Joe Carter from First Things heps us to an interesting Q & A from an interview with Dan Ariely (professor of psychology and behavioural economics at Duke University) that appeared at the RSA Journal:
MT: This is the kind of insight that drives me to reconsider social conservatism. Economic historian Avner Offer, for example, has argued that society creates certain ‘commitment devices’ – marriage, the welfare state, the church – that enable us to deal with our frailties. He goes on to claim that, when we became affluent in the 1960s and 1970s, we no longer needed these devices, which led to a situation in which we were richer but not happier. So, do you think institutions have a value in motivating people to make decisions that are better for them in the long term?
DA: These institutions have evolved over a long time and involve many clever features. If you spend £25,000 on a wedding in front of lots of people, for instance, you’re less likely to break off the relationship when things are not going as smoothly as you would hope. When we engage in an outcome that we think is irreversible, we often become committed to it and, by doing so, find ourselves enjoying it more.
Another interesting institution is the Catholic practice of confession. From a rational perspective, confession is a strange mechanism: after all, if you knew you could get absolved for cheating, you ought to be inclined to cheat more often, ideally on the way to the church to minimise the chances of dying without absolution. However, our experiments in cheating show a particular pattern: people start by cheating a little bit, because they’re trying to balance feeling good about themselves with benefiting from cheating, but after they’ve reached a certain point, they begin thinking of themselves as cheaters and, once this happens, they start cheating a lot. In this instance, confession really helps, as it gives people a chance to turn over a new page.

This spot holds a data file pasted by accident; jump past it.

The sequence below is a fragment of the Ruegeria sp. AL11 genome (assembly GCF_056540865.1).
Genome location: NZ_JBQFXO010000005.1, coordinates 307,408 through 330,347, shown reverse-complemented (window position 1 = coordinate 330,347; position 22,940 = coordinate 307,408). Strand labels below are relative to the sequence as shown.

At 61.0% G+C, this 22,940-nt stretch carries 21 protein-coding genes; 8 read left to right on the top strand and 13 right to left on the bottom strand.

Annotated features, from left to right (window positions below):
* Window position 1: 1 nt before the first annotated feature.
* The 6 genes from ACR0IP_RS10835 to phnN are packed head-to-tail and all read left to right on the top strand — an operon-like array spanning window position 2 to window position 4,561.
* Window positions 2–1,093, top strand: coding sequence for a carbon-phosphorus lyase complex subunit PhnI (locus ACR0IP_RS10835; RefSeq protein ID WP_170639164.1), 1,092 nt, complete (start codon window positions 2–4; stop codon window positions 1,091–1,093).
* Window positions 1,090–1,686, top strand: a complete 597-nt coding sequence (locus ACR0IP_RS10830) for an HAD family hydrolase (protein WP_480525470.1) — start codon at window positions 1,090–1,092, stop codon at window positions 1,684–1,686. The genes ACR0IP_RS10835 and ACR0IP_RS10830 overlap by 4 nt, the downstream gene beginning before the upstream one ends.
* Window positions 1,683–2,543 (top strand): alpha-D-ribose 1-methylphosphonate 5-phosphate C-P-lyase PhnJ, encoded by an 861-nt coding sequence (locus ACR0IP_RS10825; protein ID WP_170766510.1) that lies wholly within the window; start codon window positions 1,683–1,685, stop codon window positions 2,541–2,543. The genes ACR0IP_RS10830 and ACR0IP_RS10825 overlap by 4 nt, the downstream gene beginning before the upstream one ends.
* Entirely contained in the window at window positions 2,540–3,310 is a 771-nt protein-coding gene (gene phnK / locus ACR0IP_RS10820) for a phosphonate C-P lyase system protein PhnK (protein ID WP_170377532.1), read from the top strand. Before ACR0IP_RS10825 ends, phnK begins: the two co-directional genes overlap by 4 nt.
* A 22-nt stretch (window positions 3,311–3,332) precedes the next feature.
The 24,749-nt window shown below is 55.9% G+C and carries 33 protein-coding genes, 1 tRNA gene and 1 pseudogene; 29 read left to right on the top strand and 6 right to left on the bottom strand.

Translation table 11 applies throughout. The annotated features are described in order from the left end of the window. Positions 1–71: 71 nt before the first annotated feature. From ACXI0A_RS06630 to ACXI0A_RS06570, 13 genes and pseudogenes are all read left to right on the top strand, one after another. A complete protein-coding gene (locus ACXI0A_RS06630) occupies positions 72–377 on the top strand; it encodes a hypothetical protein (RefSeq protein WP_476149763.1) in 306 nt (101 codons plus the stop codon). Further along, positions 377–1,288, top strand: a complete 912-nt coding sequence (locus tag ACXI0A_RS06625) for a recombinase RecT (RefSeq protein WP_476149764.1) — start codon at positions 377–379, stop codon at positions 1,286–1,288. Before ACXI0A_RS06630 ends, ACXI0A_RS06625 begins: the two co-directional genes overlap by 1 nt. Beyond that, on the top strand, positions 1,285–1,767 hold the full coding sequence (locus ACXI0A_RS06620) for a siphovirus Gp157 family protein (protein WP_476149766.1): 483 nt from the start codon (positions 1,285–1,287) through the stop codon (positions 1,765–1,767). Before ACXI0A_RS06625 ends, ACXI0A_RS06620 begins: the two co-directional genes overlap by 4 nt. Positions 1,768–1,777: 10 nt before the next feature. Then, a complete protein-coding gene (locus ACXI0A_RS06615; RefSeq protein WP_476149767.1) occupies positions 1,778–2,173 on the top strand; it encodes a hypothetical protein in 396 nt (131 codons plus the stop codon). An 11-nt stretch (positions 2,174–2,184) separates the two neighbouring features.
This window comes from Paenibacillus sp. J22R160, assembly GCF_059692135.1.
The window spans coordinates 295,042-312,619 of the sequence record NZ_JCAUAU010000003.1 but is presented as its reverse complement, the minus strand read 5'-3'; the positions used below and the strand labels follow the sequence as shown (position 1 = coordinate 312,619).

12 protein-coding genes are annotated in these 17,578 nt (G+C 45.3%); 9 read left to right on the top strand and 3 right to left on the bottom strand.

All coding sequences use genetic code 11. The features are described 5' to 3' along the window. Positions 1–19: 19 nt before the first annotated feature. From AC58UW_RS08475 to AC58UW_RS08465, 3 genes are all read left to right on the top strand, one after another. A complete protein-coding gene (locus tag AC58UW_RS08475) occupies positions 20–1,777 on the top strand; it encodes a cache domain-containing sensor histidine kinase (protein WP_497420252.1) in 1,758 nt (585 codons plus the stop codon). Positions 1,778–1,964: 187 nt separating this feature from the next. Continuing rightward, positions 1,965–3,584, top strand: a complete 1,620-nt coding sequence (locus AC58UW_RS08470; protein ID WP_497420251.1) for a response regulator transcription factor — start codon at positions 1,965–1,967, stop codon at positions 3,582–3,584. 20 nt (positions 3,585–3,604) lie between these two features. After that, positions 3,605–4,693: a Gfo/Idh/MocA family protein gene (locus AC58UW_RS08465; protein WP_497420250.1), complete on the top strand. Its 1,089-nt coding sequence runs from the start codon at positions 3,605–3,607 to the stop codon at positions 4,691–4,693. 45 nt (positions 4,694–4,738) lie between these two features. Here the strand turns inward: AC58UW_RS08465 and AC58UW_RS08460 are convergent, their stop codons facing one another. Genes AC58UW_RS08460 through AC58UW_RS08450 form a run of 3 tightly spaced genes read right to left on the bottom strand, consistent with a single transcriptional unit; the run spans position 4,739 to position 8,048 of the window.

What this shows is that people inherently want to be honest – more honest, in fact, than traditional economic theory suggests--but once they start thinking of themselves as a bad person, there’s nothing to stop them from carrying on down that road.
What too many in our modern age fail to appreciate is that traditional institutions such as marriage and the Catholic sacrament of pennance haven't been around for thousands of years because some particular person (or persons) in history arbitrarily decided that they were the right thing to do. They've survived because they have succeeded in building better and stronger societies and people. In short, they've been proven to work. Something to keep in mind in our current culture's seemingly endless search for alternative answers.